The major changes relate to the target itself and the treatment of RECs for SGUs.
The Target – Ramps Up and Phases Out
The RET scheme proposes to set interim targets which increase gradually between 2009 and 2014 and then at a faster rate to 45,000 GWhs in 2020. This target is maintained for 4 years until 2024 when it phases out and terminates at the end of 2030.
It is intended to independently review the RET scheme in 2015 although no terms of reference have been set for such a review.
SGUs – they are small but they will pack a punch (for a while anyway)
Under the proposed scheme, owners of SGUs will be able to create 5 RECs for every 1 MWh of eligible renewable electricity generated until the mid 2012. After that time, the number will decrease every year and be phased out altogether in mid 2015. This design feature is intended to be an alternative to the Solar Homes and Communities Plan and has been referred to as 'Solar Credits', although it applies generally to all eligible SGUs, such as mini-wind systems.
The multiplier applicable to a SGU will depend on its installation date and would apply only to the first 1.5 KW of rated power output of the SGU. Generation above this amount will still be eligible for the standard 1:1 rate of REC creation. Only the first SGU installed at an address between 1 July 2009 and 30 June 2016 is eligible to create multiple RECs in this way. Each REC will still be the equivalent of 1 MWh, despite the effect of the REC multiplier.
A few missing pieces of the puzzle
The treatment of electricity-intensive, trade exposed industries under the RET scheme is yet to be determined and will be considered in detail in early 2009 by the COAG Working Group following stakeholder consultation.
The Victorian and Commonwealth Governments are also continuing to work on how to transition the VRET Scheme into the expanded RET Scheme. In this context, it will be necessary to ensure existing eligible projects are appropriately recognised under the Federal Scheme.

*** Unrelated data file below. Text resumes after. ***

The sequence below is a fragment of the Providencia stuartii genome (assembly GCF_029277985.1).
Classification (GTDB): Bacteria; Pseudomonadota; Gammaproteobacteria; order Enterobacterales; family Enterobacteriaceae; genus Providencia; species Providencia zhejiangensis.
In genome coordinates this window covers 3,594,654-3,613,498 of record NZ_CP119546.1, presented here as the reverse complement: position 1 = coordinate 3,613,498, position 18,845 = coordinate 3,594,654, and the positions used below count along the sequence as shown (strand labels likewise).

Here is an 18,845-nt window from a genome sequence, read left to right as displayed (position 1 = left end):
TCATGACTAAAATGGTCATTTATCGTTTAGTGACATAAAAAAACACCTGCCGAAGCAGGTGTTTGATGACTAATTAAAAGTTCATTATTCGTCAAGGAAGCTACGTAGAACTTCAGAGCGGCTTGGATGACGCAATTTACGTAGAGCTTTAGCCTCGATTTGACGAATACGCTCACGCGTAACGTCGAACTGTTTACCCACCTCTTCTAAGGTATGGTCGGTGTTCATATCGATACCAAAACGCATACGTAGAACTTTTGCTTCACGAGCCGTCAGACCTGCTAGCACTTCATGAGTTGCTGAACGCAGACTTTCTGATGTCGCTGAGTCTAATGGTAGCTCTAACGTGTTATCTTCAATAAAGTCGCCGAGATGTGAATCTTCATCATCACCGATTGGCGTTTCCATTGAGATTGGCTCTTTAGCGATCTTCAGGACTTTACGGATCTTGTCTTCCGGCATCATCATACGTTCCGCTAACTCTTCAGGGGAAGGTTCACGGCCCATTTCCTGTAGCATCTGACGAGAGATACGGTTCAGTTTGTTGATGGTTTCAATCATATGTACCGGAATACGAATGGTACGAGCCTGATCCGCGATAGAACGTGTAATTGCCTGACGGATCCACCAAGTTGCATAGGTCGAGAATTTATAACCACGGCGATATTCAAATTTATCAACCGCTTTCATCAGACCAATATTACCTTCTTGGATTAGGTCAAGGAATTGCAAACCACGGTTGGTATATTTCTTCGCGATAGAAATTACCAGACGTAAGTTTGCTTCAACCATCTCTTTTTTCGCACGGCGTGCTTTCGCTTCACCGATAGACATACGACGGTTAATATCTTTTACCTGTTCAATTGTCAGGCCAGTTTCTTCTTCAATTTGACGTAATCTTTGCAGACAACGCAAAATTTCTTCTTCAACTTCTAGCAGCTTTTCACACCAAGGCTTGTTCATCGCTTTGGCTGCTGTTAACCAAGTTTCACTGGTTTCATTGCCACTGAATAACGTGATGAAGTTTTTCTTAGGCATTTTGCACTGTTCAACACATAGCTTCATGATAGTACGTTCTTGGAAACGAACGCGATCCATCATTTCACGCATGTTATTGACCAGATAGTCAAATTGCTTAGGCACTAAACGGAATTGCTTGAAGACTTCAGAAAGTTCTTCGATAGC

Further, as stated above, the proposed shortfall charge is yet to be set and will be finalised by COAG when it considers the final design. However, it will be set at a level marginally higher than the projected peak REC price.
More things to look out for...
A discussion paper on the RET affected trade exposed industries will be released before the end of the year and COAG is due to consider the final RET scheme design at its first meeting in 2009.
Public comments on the draft legislation will be accepted before 13 February 2009, with legislation intended to be in place by the middle of 2009 to ensure the increased target takes effect from 2010.
In related news, the Federal Government recently announced that it would bring forward the entire $500 million Renewable Energy Fund to invest in renewable energy projects over the next 18 months.
So it seems like a positive time for the clean energy industry in many ways. The Clean Energy Council has welcomed the expanded target, but expressed some concern about some of the design features, for example, the multiplier for SGUs.
No doubt there will continue to be much debate about the RET Scheme and the proposed Carbon Pollution Reduction Scheme. We will keep you updated on all the latest developments.